Wilderness of Ice: A Tibetan Myth Becomes Reality
by Keith Devine
AuthorHouse UK

"Did the Himalayas’ most ancient mystery figure in the origin of humankind’s creation?"

In this intriguing fantasy, author Keith Devine mixes myth with some gently massaged facts. The story begins with a search for the elusive Yeti, a large hairy humanoid that supposedly dwells in the Himalayan Mountain range, feeding happily on all meat, including human flesh. An investigation is initiated by Nazi Heinrich Himmler to determine if the Yeti, with its blue-green eyes, might be a primitive member of the Aryan race, utilizable as labor for Hitler’s Reich. A reluctant zoologist, Hans Schröder, is sent by Himmler to the icy regions of Tibet and records his encounter with the terrifying species, including a Nazi vs. Yeti battle.

Fast-forward to the early 2000s, when Deng, a scholar living in Hong Kong, learns that his brother has disappeared in the Tibetan mountains. He makes his way there despite his fear of his cruel father, Tenzin, and the resurgence of sadness about the mysterious loss of his mother when he was a child, forming the eerie backstory for the savagery that unfolds. Deng finds his brother preserved in ice by giant, white-furred brutes hungry for fresh meat.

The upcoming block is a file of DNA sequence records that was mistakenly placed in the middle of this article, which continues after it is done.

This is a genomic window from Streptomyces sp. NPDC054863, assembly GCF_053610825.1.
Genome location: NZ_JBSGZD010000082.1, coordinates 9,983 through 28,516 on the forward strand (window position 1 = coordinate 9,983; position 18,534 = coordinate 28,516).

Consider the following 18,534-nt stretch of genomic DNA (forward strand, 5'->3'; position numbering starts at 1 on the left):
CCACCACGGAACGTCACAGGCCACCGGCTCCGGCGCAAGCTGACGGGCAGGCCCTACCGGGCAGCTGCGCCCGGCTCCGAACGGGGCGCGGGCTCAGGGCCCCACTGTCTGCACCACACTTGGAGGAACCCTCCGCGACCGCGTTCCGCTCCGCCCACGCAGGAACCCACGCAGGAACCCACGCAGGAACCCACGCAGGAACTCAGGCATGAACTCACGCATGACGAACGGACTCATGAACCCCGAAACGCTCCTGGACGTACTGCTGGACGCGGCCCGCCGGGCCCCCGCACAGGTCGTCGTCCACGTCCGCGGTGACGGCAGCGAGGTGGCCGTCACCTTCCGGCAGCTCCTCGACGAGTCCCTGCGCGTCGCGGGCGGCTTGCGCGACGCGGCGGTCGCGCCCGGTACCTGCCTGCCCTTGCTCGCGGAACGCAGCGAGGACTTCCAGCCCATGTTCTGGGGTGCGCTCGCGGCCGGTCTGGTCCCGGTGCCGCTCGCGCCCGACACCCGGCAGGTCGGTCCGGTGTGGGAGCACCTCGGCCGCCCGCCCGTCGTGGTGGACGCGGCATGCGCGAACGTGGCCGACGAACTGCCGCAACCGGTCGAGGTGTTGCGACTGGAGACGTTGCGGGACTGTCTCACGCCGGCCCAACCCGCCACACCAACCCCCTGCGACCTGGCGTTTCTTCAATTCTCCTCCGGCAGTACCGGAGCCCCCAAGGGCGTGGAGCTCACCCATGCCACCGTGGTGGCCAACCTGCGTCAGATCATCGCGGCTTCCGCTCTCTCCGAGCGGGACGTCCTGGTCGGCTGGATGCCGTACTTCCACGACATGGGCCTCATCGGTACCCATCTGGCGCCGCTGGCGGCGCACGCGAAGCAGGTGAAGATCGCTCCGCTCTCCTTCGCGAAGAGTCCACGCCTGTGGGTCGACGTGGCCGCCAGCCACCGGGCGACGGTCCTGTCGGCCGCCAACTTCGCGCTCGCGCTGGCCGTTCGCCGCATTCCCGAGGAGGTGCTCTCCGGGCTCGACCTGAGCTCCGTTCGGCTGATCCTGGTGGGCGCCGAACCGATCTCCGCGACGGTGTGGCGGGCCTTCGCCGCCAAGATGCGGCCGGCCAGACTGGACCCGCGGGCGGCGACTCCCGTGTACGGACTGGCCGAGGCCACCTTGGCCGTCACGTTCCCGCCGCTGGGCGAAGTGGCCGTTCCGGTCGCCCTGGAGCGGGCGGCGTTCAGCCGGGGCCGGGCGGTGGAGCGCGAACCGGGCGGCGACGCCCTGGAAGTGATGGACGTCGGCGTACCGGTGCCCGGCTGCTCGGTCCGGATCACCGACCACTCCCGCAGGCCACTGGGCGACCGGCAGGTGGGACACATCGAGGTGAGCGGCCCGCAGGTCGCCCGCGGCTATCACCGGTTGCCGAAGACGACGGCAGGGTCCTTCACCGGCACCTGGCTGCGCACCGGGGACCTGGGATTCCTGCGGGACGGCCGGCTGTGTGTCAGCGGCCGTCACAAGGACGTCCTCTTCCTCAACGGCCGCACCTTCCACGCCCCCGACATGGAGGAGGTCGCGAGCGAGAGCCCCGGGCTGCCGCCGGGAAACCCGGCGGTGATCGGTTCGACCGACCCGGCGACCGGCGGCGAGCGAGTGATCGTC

The author is a Canadian-born English business consultant who asserts that his well-conceived creation has a basis in recorded history, including the Nazi fascination with the Yeti—though Devine candidly admits he has taken some liberties with the facts. His writing is rich and highly readable, with a special zest for describing gore and gristle. The Yeti—its existence still questioned, its origins unknown despite various sightings—makes a compelling subject for Devine’s adventure-laden, manly yarn. He includes quotations alluding to the creatures from such antithetical sources as Himmler and the first Tibetan Dalai Lama, Gendün Druppa. Devine has deftly twisted the novel’s timeframes so that the ending is a recapitulation of past events leading up to a near-future, leaving room for a sequel.

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